716 Transformers: The Indigenous Art Promoter

By Nancy J. Parisi

Published on

An impeccably renovated late-Victorian brick building in Buffalo’s Allentown neighborhood is the headquarters of K Art Gallery, one of a handful of galleries in the country dedicated to promoting, exhibiting, and selling contemporary Indigenous artwork by established and rising artists. Founder/owner Dave Kimelberg, who opened K Art in 2020, was born in Western New York and is a member of the Seneca Nation (Bear clan). “K Art fills a niche nationally, not just locally, because there are very few art galleries focusing on Indigenous contemporary art,” he says, sitting in the lounge area on the gallery’s ground floor as staff members come and go, readying the next exhibition. A lawyer and venture capitalist by trade, Kimelberg was the founding CEO of Seneca Holdings, the economic development arm of the Seneca Nation. He also helped to reconfigure and expand the Seneca-Iroquois National Museum in Salamanca, New York before purchasing and renovating the K Art building in 2019. “Our job is promoting and selling artwork – and the ultimate bonus is getting work acquired by major museums,” he says, ticking off an impressive roster of brand name museums that have made acquisitions, including the Museum of Modern Art, the National Gallery, and Buffalo’s own AKG. “There are so many contemporary indigenous artists and people don’t realize that there are 575 recognized tribes in the U.S. and each has its own culture,” he says. “Western tribes are very different than eastern tribes and the work by artists really reflects that. Our mission is to expose that.”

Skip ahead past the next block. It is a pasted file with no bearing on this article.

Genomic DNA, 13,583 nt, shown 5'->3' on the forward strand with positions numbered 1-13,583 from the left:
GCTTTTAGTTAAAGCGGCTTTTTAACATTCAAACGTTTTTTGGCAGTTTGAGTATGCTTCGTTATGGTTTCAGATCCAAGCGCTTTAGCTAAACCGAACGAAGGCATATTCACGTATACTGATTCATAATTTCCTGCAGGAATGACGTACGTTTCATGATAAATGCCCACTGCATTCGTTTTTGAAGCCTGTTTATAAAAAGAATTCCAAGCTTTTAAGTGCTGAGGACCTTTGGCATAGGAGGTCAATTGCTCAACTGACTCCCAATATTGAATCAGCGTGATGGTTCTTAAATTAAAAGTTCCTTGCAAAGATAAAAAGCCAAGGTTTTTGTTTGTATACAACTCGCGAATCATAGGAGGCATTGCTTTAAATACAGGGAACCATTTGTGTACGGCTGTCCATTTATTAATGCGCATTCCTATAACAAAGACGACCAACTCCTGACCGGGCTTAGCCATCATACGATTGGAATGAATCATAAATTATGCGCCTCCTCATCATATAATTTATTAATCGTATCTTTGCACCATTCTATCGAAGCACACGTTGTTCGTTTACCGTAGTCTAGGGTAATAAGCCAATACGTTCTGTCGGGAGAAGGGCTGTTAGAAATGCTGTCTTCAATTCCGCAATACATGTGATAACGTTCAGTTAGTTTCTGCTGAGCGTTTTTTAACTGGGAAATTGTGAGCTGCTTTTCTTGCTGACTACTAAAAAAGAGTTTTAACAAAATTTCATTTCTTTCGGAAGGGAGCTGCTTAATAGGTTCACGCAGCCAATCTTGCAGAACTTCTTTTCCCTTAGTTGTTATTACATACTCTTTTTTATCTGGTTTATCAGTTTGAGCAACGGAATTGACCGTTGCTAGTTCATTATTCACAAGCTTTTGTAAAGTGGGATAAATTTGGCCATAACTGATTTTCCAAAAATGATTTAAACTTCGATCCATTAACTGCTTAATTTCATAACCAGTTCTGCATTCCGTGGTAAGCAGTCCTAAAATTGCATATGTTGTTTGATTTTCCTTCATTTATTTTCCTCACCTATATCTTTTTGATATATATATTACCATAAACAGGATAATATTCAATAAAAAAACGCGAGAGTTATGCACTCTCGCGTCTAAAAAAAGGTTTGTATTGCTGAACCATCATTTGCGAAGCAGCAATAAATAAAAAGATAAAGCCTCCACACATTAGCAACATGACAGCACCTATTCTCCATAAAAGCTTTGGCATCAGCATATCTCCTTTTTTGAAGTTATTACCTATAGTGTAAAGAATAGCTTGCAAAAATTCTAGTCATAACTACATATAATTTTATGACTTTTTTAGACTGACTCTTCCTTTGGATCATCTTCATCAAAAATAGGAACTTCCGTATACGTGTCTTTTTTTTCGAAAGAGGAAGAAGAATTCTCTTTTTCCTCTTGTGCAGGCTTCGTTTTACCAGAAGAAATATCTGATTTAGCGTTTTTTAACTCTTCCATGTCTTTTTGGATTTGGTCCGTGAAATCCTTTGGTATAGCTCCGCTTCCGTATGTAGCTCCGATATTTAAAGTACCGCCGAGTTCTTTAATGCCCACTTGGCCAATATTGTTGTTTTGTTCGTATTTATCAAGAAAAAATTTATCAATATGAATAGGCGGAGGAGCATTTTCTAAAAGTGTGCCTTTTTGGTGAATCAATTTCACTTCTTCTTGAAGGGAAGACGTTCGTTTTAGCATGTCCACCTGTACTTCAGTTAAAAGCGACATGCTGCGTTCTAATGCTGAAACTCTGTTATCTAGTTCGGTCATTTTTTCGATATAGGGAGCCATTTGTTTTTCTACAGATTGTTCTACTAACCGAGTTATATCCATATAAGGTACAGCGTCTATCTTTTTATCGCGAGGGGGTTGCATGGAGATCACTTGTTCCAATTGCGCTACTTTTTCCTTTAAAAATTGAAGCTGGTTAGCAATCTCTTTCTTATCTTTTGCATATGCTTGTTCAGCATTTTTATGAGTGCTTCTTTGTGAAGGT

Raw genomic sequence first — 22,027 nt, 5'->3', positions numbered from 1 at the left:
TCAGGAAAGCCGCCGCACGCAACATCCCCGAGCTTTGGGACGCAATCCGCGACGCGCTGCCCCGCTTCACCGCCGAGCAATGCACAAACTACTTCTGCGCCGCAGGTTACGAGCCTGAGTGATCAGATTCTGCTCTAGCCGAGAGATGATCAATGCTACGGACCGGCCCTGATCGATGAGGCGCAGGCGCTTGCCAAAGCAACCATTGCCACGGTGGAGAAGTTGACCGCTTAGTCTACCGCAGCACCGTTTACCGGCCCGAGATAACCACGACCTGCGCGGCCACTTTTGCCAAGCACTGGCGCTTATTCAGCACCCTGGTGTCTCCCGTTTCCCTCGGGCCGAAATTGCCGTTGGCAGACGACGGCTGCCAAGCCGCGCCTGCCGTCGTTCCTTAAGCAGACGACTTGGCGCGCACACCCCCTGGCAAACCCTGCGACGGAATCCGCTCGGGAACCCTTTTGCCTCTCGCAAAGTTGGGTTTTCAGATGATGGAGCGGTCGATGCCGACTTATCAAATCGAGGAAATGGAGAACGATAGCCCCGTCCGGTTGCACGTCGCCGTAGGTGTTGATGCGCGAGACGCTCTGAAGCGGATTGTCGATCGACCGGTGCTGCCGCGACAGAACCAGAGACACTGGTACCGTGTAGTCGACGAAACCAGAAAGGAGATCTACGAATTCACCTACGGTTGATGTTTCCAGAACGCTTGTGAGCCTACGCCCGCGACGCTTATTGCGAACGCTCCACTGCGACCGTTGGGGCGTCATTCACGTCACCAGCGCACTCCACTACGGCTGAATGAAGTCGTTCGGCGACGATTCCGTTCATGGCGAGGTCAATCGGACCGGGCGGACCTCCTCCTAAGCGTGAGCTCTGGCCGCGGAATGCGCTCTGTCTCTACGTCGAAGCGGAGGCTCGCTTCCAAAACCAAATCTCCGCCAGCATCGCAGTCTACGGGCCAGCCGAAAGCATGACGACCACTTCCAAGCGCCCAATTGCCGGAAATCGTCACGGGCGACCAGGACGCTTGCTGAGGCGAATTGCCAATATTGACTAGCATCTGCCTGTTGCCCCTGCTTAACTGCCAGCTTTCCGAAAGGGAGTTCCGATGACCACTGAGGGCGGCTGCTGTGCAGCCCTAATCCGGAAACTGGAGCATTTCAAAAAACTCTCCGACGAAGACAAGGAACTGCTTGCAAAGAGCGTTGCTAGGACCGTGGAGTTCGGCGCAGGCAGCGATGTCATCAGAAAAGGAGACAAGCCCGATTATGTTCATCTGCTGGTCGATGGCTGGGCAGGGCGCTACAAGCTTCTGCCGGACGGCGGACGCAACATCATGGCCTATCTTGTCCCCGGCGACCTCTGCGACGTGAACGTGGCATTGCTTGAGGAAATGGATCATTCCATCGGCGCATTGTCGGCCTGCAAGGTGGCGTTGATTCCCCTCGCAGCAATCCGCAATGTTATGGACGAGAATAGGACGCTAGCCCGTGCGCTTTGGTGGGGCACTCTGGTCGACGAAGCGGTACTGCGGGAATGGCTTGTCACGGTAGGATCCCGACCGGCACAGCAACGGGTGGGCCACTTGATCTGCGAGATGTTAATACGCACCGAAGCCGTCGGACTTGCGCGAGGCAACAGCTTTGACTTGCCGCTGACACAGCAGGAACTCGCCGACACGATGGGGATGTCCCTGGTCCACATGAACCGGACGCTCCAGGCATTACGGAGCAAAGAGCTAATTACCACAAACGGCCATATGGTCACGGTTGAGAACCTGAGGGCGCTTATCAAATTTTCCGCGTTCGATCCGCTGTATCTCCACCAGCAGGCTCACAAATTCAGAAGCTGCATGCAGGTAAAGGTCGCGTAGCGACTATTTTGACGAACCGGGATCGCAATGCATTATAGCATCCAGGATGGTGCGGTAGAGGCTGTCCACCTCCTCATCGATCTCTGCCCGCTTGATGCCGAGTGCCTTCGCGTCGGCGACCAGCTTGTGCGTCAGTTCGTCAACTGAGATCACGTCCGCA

716 Tips

“Go to the AKG. The works on display in it are amazing. It’s a game changer for Buffalo — an international-caliber art museum in a small city.”

Nancy J. Parisi headshot

Nancy J. Parisi

Nancy is a social documentation photographer based in Buffalo, NY.